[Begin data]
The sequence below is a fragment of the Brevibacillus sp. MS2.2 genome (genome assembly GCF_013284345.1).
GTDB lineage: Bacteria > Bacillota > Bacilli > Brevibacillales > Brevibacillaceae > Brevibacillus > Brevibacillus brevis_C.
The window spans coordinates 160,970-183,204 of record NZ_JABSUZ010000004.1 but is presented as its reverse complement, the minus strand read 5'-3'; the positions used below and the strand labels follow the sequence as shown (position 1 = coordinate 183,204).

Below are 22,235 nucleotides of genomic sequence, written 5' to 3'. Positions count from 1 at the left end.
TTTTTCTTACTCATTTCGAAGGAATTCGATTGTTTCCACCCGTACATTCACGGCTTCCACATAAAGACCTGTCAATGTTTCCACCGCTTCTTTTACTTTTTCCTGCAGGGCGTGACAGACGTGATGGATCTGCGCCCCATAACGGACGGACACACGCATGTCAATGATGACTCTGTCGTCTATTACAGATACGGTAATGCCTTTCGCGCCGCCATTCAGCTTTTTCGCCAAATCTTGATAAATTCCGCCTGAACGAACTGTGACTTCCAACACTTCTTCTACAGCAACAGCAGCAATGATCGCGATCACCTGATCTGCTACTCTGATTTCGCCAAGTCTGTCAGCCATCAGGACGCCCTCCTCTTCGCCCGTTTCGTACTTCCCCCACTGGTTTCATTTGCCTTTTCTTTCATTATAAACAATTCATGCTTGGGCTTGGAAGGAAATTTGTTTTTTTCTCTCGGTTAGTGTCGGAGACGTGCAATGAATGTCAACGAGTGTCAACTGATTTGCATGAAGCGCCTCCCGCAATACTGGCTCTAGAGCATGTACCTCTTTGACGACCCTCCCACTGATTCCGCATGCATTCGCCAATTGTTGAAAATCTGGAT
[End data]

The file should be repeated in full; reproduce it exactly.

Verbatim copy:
The sequence below is a fragment of the Brevibacillus sp. MS2.2 genome (genome assembly GCF_013284345.1).
GTDB lineage: Bacteria > Bacillota > Bacilli > Brevibacillales > Brevibacillaceae > Brevibacillus > Brevibacillus brevis_C.
The window spans coordinates 160,970-183,204 of record NZ_JABSUZ010000004.1 but is presented as its reverse complement, the minus strand read 5'-3'; the positions used below and the strand labels follow the sequence as shown (position 1 = coordinate 183,204).

Below are 22,235 nucleotides of genomic sequence, written 5' to 3'. Positions count from 1 at the left end.
TTTTTCTTACTCATTTCGAAGGAATTCGATTGTTTCCACCCGTACATTCACGGCTTCCACATAAAGACCTGTCAATGTTTCCACCGCTTCTTTTACTTTTTCCTGCAGGGCGTGACAGACGTGATGGATCTGCGCCCCATAACGGACGGACACACGCATGTCAATGATGACTCTGTCGTCTATTACAGATACGGTAATGCCTTTCGCGCCGCCATTCAGCTTTTTCGCCAAATCTTGATAAATTCCGCCTGAACGAACTGTGACTTCCAACACTTCTTCTACAGCAACAGCAGCAATGATCGCGATCACCTGATCTGCTACTCTGATTTCGCCAAGTCTGTCAGCCATCAGGACGCCCTCCTCTTCGCCCGTTTCGTACTTCCCCCACTGGTTTCATTTGCCTTTTCTTTCATTATAAACAATTCATGCTTGGGCTTGGAAGGAAATTTGTTTTTTTCTCTCGGTTAGTGTCGGAGACGTGCAATGAATGTCAACGAGTGTCAACTGATTTGCATGAAGCGCCTCCCGCAATACTGGCTCTAGAGCATGTACCTCTTTGACGACCCTCCCACTGATTCCGCATGCATTCGCCAATTGTTGAAAATCTGGAT